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Public relations section
Raiffeisenbank (Bulgaria) EAD published its regular monthly macroeconomic analysis of the data available as of the end of November.
According to the bank’s analyst team, in Q3 the Bulgarian economy continued developing in a similar fashion to the one observed in the first half of 2012. Gross domestic product increased by 0.9 per cent year-on-year (y-o-y) which was in the expected range. A better-than-forecast development was present in consumption and investment which stepped up vis-à-vis the same quarter of 2011 respectively by 3.1 per cent and 5.1 per cent. At the same time, the dynamic of exports of goods and services was more unfavourable than projected – its annual growth rate was 0 per cent, following from the weaknesses of economic growth in the EU.
Note is taken of the slowdown of the inflation rate to 0.3 per cent month-on-month, due to the normalization of the dynamics of food prices in the international markets. The bank’s analysts point, however, that the inflation accumulated so far is higher than the initial projections, and at the end of the year a value in the range 4.4 to 4.6 per cent can be expected.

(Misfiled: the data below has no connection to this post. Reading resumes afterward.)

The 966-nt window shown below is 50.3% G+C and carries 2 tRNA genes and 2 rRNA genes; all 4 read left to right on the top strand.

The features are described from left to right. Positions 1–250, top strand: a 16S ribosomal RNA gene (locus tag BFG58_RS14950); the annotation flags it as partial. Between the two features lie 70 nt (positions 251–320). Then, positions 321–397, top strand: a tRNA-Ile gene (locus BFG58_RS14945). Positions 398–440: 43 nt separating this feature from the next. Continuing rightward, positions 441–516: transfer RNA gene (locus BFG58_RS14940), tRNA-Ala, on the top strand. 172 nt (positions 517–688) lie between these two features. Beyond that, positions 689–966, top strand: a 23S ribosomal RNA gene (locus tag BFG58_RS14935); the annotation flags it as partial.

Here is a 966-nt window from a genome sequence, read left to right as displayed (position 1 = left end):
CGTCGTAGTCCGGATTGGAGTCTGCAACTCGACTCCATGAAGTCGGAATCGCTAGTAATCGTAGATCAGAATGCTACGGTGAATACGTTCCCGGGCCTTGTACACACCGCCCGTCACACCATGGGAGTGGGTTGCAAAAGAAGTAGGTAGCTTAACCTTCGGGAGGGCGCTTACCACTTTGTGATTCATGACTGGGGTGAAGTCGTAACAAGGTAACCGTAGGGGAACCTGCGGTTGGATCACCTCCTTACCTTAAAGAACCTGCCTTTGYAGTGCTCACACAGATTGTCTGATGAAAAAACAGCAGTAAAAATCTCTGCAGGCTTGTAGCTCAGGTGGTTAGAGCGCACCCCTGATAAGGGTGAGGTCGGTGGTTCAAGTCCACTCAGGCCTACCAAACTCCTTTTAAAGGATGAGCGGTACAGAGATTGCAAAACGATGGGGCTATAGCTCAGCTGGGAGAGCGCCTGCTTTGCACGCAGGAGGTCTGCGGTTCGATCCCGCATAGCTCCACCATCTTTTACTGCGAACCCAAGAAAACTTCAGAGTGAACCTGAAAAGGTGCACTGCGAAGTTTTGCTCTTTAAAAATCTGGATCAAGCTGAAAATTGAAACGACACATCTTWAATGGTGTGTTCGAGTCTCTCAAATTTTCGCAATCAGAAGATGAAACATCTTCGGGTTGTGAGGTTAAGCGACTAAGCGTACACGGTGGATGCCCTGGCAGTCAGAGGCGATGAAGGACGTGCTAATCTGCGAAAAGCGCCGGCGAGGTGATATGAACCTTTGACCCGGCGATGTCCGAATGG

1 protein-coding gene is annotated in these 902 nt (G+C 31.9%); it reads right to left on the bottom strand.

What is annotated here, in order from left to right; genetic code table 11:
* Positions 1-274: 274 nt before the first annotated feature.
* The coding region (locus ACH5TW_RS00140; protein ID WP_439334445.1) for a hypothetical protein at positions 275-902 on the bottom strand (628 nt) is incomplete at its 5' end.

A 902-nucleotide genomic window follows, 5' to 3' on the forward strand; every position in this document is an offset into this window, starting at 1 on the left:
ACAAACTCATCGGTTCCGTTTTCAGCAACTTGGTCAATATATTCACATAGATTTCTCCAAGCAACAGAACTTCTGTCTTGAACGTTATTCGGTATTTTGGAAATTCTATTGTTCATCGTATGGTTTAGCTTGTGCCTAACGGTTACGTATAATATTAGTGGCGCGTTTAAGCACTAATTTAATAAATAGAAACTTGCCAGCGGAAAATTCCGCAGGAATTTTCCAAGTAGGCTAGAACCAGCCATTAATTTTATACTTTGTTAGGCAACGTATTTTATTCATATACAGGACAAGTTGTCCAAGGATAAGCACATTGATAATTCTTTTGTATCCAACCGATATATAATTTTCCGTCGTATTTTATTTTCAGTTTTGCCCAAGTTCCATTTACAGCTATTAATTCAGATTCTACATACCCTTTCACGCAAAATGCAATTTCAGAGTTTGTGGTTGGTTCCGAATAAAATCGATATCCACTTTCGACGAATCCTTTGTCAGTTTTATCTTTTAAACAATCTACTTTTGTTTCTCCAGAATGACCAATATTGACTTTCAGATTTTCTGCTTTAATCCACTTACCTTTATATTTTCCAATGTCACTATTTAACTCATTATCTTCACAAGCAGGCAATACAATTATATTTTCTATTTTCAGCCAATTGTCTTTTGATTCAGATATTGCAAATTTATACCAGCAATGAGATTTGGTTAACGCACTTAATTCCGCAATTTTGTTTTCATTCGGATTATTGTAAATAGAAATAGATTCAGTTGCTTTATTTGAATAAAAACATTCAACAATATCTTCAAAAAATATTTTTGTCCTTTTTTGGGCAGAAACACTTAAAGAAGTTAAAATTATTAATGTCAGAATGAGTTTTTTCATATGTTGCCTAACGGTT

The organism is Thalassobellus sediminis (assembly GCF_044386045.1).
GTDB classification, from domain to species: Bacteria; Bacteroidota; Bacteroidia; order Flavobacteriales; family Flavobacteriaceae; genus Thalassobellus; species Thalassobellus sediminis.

Unemployment in Q3 decreased from 12.3 per cent to 11.5 per cent, and this value reflected a stagnating labour market and the lack of new employment opportunities.
The cumulative budget balance moved to negative territory (-0.1 per cent of GDP) after five consecutive months of surpluses; for the end of the year the deficit is expected to fall significantly below the 2.1 per cent value registered in 2011.
Credit growth slowed down on an annual basis in October, and compared to the previous month there was practically no increase. The growth of deposits also decelerated, and the introduction of the tax on deposit interests as of January 2013 is among the possible explanations.
„The latest data on the European economies are not very encouraging, we also witnessed the official announcement of a new Eurozone recession”, commented Kaloyan Ganev, the bank’s Chief Economist. „Against this backdrop the economic growth achieved by Bulgaria can be interpreted as a moderately positive phenomenon as far as only the Baltics, Poland, Slovakia, and Malta did better than us. It is a positive fact that the dynamics of domestic demand managed to compensate the slowdown of the external sector. Compared to the weak last quarter of 2011, our expectations are for a continuation of the positive developments in the key macroeconomic indicators of the country in Q4 2012, too”, Ganev added.